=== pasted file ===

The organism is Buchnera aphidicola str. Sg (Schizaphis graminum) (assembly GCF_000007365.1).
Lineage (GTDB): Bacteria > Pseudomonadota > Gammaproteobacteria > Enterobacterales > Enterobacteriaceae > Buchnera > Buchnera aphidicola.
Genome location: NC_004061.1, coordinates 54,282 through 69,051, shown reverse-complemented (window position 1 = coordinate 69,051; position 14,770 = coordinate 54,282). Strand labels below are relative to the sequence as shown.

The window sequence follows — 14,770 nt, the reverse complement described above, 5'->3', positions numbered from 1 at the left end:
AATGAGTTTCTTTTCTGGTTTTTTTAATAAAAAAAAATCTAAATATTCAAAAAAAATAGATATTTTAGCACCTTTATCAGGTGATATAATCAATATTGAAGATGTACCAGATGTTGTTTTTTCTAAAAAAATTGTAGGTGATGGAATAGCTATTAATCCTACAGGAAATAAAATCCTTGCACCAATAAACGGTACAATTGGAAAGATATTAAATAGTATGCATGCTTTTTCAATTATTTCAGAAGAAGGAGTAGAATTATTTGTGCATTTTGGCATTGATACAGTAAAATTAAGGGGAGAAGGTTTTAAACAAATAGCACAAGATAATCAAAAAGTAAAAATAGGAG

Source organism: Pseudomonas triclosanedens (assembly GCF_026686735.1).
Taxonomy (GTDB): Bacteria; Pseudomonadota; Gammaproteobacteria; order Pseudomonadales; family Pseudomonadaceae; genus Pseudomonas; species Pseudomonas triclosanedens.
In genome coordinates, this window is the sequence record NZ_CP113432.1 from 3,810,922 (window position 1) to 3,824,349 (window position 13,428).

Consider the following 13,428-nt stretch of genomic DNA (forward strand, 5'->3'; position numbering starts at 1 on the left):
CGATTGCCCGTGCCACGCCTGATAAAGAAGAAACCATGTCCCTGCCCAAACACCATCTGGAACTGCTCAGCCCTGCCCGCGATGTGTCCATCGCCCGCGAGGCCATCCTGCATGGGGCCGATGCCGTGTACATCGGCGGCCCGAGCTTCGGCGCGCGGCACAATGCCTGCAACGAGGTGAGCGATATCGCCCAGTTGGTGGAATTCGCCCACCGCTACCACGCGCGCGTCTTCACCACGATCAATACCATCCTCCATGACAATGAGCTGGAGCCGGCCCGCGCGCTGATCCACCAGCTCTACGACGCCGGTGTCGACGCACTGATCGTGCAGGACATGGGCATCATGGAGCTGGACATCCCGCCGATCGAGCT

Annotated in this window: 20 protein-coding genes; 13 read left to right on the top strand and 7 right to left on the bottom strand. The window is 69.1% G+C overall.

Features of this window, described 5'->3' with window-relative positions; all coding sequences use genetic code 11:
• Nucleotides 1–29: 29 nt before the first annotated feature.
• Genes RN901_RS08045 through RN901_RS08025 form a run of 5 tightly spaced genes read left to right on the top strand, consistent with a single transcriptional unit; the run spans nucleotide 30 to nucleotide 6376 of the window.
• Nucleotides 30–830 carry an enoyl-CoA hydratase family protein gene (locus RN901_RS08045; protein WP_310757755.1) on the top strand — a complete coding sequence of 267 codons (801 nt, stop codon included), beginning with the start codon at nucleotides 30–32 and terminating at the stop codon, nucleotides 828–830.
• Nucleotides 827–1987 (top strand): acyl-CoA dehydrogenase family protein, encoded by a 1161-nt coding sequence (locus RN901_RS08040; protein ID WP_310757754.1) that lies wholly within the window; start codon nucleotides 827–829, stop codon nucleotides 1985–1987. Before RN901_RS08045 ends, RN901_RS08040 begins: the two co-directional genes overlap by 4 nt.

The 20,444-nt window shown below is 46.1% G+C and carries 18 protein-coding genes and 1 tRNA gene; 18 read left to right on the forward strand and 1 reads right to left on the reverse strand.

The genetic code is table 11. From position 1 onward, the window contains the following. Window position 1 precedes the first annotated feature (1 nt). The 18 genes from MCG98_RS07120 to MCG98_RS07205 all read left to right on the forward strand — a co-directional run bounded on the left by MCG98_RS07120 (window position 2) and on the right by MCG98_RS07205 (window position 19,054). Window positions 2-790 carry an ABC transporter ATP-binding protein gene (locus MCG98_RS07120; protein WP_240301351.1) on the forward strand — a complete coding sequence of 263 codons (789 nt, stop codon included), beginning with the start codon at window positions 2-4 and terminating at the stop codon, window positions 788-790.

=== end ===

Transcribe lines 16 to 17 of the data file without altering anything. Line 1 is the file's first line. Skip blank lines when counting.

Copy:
• Nucleotides 827–1987 (top strand): acyl-CoA dehydrogenase family protein, encoded by a 1161-nt coding sequence (locus RN901_RS08040; protein ID WP_310757754.1) that lies wholly within the window; start codon nucleotides 827–829, stop codon nucleotides 1985–1987. Before RN901_RS08045 ends, RN901_RS08040 begins: the two co-directional genes overlap by 4 nt.

The 20,444-nt window shown below is 46.1% G+C and carries 18 protein-coding genes and 1 tRNA gene; 18 read left to right on the forward strand and 1 reads right to left on the reverse strand.